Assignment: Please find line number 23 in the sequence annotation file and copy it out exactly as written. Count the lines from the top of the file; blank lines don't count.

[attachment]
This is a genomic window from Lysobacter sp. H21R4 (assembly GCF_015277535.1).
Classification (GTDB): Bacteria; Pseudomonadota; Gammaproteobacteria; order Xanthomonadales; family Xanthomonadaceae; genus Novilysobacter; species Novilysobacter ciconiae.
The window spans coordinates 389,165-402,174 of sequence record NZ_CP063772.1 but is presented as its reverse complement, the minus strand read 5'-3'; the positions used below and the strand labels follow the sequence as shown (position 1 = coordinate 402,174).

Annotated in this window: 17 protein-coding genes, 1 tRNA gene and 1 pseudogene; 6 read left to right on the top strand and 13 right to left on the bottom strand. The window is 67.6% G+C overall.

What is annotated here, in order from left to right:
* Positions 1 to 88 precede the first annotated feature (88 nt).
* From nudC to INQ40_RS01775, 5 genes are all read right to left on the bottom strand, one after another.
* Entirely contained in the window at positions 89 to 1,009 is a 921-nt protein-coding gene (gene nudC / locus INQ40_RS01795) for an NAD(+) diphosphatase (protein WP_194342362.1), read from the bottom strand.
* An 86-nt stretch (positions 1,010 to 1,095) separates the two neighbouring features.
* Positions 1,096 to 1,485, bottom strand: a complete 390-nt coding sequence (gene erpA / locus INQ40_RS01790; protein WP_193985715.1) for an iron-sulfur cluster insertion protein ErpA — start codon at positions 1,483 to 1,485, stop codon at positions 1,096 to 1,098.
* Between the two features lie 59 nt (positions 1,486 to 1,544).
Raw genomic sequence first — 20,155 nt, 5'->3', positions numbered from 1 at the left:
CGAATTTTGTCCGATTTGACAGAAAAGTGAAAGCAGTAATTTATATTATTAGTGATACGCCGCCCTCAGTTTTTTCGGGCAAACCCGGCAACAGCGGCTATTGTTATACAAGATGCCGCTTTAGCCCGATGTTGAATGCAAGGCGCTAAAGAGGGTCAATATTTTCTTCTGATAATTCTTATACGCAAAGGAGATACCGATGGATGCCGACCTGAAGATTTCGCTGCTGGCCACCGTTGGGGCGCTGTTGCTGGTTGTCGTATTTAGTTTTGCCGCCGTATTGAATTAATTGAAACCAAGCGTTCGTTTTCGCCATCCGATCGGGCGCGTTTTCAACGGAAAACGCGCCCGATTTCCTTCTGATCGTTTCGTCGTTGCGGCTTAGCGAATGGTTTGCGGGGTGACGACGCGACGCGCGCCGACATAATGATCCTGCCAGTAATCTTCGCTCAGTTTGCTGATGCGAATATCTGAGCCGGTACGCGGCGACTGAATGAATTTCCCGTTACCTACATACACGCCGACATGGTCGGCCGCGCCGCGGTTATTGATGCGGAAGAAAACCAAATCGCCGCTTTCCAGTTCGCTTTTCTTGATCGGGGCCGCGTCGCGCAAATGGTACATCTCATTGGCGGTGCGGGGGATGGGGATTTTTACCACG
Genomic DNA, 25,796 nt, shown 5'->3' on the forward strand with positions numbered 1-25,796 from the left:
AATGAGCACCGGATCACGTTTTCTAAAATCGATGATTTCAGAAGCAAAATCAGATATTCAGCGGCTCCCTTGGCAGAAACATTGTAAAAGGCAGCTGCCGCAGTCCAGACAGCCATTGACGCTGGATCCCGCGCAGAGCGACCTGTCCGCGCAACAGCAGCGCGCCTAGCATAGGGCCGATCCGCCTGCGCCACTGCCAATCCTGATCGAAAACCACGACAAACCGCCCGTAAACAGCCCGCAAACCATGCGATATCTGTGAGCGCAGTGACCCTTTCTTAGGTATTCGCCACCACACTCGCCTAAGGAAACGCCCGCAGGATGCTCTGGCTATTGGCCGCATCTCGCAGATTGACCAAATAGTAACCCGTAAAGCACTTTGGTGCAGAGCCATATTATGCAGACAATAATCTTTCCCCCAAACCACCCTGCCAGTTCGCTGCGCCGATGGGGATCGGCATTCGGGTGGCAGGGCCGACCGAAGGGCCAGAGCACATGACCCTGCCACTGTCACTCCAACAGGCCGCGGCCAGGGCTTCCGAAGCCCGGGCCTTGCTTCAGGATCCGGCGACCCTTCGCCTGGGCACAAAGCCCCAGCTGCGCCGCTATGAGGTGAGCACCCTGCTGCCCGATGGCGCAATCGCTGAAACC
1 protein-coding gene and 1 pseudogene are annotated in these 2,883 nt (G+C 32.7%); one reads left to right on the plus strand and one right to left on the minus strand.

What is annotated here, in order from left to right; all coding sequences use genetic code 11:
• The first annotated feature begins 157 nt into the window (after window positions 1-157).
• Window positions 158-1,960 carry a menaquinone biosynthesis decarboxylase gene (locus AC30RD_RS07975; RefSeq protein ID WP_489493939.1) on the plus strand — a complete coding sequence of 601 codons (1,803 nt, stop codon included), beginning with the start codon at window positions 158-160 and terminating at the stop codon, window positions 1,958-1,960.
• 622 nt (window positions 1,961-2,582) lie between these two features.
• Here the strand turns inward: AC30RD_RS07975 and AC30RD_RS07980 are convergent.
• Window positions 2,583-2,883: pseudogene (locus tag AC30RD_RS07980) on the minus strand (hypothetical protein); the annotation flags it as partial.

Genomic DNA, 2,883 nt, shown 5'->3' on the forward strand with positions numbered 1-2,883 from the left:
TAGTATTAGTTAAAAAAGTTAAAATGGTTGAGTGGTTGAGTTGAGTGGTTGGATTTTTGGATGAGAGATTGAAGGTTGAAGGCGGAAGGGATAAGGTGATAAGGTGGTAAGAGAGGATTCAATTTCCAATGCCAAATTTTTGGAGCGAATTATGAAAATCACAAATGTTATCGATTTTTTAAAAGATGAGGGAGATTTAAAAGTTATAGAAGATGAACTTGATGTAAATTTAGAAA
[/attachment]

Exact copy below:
Genomic DNA, 2,883 nt, shown 5'->3' on the forward strand with positions numbered 1-2,883 from the left: